UK media regulator Ofcom has urged the Competition Commission not to overestimate the impact of Netflix and Lovefilm on the pay TV market in the UK when considering BSkyB’s allegedly dominant position in the supply of pay TV movies.
Ofcom said on Friday that the market impact of the US online video-on-demand service and its Amazon-owned UK competitor should not be overestimated, following the competition regulator’s decision to look again at the pay TV movies market in the UK in the light of the launch of the new online services. The Commission had earlier provisionally concluded that BSkyB’s grip on the first subscription pay TV movies window needed to be addressed.
While viewing the launch of Netflix and Lovefilm as “positive market developments” and conceding that the ability of UK homes to access content from multiple services including the internet “may serve to reduce concerns about bottlenecks traditionally associated with TV platforms”, Ofcom maintained that the key factor was access to first-run Hollywood movies on a subscription basis.
“While Lovefilm and Netflix have movie rights from some major and non-major studios in the second subscription pay TV window (SSPTW), their rights to FSPTW [First Subscription Pay TV Window] movie content are dwarfed by those of Sky, which retains control of all FSPTW movie rights from the six major studios,” said Ofcom.
It said that Netflix and Lovefilm were essentially non-premium services that relied heavily on UK and US TV series and were sold at a relatively low subscription rate. “Rather than being substitutes for Sky Movies, these services appear to be designed to more closely resemble a general entertainment TV channel service,” said Ofcom.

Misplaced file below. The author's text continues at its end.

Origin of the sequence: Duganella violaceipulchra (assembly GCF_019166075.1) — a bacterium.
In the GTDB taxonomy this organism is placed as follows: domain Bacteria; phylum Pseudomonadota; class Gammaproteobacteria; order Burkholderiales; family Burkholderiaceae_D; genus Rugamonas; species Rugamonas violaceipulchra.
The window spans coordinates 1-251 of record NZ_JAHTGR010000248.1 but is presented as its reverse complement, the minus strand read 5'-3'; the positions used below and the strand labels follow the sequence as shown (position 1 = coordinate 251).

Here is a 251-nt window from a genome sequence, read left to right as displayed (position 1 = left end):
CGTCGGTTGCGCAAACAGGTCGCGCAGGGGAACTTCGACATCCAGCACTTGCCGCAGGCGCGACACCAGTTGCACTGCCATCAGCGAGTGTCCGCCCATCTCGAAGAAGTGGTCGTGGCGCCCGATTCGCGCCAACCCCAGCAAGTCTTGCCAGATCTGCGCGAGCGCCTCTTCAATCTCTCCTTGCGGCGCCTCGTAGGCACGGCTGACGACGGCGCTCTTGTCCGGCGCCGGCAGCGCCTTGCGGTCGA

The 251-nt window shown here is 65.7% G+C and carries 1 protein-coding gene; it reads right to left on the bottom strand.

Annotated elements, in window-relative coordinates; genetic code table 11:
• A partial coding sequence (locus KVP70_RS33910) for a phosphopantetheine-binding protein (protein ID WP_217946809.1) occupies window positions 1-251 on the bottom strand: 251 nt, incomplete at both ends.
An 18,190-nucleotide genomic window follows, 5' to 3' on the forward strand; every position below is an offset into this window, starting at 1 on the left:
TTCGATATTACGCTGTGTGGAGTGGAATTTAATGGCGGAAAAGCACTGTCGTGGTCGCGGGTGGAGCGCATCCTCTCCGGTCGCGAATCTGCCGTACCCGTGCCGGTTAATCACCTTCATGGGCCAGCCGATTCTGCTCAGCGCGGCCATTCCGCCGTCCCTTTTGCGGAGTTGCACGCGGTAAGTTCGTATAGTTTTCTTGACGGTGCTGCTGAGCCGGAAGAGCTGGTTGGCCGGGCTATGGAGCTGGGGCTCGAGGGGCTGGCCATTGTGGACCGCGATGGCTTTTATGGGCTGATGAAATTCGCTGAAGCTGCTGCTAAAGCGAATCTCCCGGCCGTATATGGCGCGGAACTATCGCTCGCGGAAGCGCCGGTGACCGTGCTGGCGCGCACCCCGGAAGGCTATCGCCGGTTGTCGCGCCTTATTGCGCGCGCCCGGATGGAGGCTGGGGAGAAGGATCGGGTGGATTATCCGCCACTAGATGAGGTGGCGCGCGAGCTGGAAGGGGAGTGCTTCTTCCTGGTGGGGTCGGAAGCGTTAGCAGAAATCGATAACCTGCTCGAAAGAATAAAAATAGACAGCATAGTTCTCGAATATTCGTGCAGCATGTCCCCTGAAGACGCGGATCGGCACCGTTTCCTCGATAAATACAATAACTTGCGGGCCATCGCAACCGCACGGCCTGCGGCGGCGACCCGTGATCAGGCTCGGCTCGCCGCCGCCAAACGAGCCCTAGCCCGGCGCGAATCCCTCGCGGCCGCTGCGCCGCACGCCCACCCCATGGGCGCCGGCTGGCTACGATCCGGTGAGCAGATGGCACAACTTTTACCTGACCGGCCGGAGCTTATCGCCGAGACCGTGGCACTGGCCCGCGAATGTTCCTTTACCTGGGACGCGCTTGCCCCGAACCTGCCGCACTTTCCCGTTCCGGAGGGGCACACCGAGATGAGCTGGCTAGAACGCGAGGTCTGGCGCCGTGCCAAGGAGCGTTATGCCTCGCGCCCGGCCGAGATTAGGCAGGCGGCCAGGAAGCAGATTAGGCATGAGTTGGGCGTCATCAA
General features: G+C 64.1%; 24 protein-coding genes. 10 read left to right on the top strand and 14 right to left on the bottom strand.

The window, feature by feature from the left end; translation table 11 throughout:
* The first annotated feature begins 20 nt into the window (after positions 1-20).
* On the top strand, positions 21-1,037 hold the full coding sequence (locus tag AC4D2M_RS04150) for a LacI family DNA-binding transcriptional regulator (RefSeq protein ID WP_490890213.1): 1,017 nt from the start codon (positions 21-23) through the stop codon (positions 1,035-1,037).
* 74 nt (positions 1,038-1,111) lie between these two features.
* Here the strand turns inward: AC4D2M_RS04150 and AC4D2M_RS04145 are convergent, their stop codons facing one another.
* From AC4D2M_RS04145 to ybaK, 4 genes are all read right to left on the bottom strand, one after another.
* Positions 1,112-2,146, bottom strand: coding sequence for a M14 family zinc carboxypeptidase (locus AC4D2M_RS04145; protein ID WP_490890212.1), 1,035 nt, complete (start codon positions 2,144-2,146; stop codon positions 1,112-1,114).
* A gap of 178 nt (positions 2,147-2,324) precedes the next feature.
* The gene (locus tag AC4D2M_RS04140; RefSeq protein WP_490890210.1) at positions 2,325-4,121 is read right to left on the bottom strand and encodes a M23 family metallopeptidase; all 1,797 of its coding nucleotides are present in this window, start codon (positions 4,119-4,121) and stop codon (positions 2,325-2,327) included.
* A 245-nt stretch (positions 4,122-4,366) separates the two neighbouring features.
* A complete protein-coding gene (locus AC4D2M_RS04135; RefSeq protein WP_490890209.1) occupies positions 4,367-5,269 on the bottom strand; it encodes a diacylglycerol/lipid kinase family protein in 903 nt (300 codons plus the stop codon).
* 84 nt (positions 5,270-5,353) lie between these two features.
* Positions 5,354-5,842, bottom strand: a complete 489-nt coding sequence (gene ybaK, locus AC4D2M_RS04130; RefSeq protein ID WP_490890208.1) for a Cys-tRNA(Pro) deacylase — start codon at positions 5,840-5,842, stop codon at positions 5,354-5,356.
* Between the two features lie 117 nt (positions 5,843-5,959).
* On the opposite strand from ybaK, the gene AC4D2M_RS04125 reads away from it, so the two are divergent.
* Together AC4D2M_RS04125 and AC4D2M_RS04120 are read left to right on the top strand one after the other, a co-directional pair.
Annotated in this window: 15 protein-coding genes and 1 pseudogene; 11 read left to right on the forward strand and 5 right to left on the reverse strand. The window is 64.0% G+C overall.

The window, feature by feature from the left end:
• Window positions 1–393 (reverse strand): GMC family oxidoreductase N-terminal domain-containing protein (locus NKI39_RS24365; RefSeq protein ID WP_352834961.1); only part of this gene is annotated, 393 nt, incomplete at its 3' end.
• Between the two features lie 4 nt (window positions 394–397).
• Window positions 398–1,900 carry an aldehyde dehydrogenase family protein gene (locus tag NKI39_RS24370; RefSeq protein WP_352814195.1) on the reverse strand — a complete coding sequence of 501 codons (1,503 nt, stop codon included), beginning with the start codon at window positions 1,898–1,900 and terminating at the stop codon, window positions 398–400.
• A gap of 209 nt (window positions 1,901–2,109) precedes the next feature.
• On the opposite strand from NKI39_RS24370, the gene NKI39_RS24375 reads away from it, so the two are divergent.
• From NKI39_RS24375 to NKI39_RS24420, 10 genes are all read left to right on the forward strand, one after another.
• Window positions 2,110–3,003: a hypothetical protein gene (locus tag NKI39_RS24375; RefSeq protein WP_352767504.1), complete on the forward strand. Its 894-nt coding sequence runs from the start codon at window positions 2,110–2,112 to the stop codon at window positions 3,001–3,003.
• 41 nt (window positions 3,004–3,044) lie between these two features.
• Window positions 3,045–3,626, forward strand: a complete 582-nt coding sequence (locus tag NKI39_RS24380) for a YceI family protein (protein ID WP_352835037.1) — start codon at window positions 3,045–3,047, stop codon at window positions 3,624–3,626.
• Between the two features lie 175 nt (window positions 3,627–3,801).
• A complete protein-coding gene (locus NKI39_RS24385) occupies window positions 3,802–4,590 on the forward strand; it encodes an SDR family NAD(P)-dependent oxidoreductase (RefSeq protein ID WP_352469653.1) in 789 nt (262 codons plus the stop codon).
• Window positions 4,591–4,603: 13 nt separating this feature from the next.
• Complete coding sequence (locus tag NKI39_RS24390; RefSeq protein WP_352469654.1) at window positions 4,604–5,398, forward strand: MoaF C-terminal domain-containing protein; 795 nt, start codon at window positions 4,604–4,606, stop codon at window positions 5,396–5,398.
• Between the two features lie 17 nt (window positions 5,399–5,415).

Ofcom also pointed out that Sky’s recent Now TV internet-only initiative, widely seen as a response the launch of Netflix, was, in CEO Jeremy Darroch’s words, designed to “meet the needs and preferences of different customer segments more effectively”, rather than to provide an alternative to its premium offering. Sky’s negotiating power remained extremely strong, and Sky continued to control FSPTW rights to the six major studios.
“Lovefilm and Netflix clearly have ambitions in the pay TV retail market, but their ability to compete directly with Sky on a sustainable basis is not certain and critically dependent on access to compelling content which is currently controlled by Sky and likely to remain so. Therefore, it is unclear that they can be relied upon in the future to address the adverse effect on competition and the resulting detriment to consumers identified by the Competition Commission in its Provisional Findings,” concluded Ofcom.
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